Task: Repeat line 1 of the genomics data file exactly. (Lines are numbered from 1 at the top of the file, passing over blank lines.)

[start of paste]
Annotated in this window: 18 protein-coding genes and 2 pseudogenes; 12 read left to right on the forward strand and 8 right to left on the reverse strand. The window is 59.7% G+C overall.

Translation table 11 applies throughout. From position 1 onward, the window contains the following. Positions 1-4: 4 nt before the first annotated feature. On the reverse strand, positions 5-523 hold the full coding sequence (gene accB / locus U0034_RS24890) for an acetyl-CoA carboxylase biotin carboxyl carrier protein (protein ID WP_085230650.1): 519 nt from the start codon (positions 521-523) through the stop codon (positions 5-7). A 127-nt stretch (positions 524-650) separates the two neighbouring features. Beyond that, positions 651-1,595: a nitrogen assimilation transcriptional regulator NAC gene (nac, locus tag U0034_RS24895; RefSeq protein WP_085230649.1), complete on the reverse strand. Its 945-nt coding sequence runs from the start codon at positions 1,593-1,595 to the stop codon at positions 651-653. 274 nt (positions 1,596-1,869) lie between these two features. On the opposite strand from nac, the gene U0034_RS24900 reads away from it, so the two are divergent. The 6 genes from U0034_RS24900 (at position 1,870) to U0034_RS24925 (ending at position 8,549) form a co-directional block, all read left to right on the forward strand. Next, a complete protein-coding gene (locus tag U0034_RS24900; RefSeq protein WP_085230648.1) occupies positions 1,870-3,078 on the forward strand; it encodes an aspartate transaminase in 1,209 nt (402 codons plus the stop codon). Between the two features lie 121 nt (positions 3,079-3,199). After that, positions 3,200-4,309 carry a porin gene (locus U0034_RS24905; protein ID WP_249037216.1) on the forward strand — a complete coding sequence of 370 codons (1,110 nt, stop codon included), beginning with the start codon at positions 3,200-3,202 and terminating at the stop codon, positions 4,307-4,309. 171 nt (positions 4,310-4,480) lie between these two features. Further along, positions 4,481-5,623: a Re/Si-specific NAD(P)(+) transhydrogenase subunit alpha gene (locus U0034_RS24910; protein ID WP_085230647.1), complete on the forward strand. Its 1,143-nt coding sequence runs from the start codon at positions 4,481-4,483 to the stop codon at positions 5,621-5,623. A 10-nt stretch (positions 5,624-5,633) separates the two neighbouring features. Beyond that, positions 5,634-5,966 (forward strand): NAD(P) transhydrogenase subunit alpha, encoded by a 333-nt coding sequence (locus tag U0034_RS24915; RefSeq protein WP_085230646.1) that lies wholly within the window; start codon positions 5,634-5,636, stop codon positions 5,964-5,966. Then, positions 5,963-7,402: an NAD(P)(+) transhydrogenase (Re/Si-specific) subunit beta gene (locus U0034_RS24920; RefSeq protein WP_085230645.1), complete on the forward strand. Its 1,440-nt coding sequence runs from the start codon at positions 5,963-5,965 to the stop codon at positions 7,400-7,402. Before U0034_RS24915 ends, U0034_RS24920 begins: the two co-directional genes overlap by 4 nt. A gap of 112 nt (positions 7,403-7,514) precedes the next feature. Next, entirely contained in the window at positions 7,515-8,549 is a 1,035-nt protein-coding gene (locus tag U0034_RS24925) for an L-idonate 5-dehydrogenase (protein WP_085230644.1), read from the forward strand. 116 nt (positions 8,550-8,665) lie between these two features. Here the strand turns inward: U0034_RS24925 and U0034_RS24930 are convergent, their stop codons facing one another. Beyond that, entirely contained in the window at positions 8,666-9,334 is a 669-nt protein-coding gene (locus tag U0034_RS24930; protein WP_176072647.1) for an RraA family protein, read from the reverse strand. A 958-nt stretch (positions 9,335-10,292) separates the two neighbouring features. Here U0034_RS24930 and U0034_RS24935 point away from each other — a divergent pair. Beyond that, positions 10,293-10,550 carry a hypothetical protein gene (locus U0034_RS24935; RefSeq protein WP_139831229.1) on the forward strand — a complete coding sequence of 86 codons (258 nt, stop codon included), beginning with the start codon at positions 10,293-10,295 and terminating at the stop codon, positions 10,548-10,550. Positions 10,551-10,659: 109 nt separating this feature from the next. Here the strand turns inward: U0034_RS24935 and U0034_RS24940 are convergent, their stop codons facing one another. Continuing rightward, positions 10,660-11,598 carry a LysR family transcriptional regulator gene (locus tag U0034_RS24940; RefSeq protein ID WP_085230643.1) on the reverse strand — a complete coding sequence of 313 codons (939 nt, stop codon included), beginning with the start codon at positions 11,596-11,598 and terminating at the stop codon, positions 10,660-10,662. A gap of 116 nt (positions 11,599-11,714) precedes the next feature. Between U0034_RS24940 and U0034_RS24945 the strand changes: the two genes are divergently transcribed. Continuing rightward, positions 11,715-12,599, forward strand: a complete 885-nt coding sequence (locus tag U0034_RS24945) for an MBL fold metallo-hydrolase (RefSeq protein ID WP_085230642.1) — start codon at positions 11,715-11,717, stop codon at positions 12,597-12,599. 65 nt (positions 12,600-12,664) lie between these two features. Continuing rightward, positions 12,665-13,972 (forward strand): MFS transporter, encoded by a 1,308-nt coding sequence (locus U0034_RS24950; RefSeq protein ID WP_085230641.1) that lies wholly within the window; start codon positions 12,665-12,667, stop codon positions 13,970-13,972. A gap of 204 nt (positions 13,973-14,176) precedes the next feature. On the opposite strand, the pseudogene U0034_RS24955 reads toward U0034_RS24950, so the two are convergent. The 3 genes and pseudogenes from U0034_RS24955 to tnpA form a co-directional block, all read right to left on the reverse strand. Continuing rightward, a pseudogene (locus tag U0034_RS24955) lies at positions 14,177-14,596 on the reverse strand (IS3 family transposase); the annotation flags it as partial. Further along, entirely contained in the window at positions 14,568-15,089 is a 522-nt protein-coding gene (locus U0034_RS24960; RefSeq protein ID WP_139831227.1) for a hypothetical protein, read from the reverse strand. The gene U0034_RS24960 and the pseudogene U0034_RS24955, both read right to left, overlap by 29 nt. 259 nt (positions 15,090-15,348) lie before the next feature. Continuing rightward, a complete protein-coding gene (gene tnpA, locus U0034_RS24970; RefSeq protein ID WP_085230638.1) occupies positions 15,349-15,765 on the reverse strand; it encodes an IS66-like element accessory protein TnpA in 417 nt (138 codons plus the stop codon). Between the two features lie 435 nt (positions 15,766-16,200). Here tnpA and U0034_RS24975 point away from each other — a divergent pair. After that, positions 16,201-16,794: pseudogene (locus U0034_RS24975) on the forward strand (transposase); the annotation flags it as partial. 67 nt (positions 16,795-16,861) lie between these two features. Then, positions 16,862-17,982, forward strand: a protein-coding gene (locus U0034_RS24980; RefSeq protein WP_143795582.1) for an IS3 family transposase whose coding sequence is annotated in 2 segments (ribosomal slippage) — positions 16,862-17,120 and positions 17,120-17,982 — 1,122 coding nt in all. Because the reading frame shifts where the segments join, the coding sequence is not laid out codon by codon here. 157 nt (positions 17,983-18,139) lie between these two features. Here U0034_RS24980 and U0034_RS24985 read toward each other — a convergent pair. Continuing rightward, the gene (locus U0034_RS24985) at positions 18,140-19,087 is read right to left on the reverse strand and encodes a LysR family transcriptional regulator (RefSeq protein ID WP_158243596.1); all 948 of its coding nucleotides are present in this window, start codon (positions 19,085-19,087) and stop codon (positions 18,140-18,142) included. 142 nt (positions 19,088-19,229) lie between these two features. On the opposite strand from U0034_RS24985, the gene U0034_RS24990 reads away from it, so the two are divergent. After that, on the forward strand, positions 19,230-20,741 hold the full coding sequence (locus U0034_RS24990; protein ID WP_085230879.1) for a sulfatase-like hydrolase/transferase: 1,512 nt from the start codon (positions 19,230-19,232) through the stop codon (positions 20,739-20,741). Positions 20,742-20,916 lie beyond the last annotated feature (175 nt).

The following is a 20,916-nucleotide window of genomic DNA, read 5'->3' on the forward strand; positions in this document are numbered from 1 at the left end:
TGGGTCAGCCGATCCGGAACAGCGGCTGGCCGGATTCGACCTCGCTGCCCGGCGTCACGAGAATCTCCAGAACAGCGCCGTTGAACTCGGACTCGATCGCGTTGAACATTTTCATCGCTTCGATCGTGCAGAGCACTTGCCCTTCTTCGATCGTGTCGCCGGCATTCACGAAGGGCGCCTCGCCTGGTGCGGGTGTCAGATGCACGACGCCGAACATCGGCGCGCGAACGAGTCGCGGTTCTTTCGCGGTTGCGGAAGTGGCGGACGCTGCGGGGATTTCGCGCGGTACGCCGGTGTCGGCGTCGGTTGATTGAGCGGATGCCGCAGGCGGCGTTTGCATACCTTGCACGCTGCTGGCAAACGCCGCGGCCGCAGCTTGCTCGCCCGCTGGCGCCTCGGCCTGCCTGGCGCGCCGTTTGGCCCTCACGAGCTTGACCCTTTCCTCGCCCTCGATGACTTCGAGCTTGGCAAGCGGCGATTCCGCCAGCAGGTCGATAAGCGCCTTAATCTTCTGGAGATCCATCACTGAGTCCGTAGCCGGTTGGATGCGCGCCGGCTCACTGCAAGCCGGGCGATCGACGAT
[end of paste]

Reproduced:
Annotated in this window: 18 protein-coding genes and 2 pseudogenes; 12 read left to right on the forward strand and 8 right to left on the reverse strand. The window is 59.7% G+C overall.